Day Two Keynote: The connections between cultural knowledge and science
Professor Rangi Matamua (Aotearoa) and Dr Kalei Nu'uhiwa (Hawai'i)
Thursday, November 19, 2020
In the past 30 years indigenous astronomy has undergone a resurgence and this is especially evident in both Hawai’i and Aotearoa. Since the 1980s, the Makahiki celebration period, which is associated with the observation of Makali’i (Pleiades), has played a major role in the Hawaiian cultural revitalisation movement. In the same manner Matariki (Pleiades) and the Māori new year celebration has become a significant event in Aotearoa with plans to establish a nation-wide public holiday to honour the winter appearance of this star cluster.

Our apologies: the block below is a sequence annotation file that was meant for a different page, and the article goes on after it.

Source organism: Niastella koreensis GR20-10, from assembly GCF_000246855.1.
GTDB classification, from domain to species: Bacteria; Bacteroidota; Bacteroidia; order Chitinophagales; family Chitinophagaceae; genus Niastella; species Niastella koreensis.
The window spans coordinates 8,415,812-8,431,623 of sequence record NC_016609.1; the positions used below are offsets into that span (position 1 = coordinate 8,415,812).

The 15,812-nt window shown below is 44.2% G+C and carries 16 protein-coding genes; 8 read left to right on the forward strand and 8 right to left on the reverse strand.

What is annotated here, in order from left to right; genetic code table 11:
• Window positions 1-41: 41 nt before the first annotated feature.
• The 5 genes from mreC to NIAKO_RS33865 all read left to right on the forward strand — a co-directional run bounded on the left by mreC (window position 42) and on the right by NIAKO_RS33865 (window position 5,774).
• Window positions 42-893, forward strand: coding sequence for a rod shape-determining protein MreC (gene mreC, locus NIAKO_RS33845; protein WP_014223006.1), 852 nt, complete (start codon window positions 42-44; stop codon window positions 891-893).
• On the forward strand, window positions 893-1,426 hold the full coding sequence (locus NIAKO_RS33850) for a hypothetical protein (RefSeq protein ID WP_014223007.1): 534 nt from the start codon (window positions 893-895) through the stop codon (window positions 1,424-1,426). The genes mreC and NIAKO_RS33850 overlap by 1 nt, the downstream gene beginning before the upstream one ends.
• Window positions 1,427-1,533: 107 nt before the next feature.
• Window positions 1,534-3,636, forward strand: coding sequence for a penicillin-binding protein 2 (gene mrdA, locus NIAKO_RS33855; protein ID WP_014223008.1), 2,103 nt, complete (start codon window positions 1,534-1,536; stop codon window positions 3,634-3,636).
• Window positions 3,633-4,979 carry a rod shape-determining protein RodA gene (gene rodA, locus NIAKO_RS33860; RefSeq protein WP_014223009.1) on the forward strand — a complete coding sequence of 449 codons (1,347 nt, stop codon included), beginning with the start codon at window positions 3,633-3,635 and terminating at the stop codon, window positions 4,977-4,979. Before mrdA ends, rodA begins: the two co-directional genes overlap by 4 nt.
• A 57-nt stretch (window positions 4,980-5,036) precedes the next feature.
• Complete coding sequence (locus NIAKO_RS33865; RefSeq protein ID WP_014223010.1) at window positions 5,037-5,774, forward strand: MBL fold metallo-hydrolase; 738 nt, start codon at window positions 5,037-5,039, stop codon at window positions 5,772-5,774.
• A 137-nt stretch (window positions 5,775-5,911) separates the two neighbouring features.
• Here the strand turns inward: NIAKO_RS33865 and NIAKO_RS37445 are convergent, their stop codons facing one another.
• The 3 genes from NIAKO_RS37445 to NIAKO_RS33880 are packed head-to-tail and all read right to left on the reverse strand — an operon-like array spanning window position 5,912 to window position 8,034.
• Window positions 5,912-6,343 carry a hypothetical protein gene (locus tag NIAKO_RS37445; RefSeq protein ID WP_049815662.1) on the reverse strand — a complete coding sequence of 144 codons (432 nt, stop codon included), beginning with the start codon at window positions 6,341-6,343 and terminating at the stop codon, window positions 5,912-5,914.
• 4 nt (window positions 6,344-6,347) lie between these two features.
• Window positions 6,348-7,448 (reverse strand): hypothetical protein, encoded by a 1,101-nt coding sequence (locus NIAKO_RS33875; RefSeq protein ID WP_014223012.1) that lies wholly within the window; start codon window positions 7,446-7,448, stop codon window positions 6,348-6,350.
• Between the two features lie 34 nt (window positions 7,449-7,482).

Both Makali’i and Matariki are part of a much larger bodies of knowledge that were central in the lives of our ancestors, informing their day-to-day activities and influencing their divisions of time, seasons, celebrations, cosmology, planting, harvesting, fishing, wayfinding and even their religious activities. Today an increasing number of people are becoming interested in traditional astronomy, exploring ancient narratives and practices connected to the astronomical bodies. The application of lunar calendar systems, the use of stars as markers of time and event and astronomically connected ceremony and celebrations are being reintroduced into modern indigenous society as a means to maintain language and culture.
In this keynote address, Dr Kalei Nu’uhiwa and Professor Rangi Matamua will discuss how traditional astronomical practices in both Hawai’i and Aotearoa are playing an increasingly important role in maintaining culture. Specifically, this presentation will focus on astronomical ceremony and its importance now and into the future.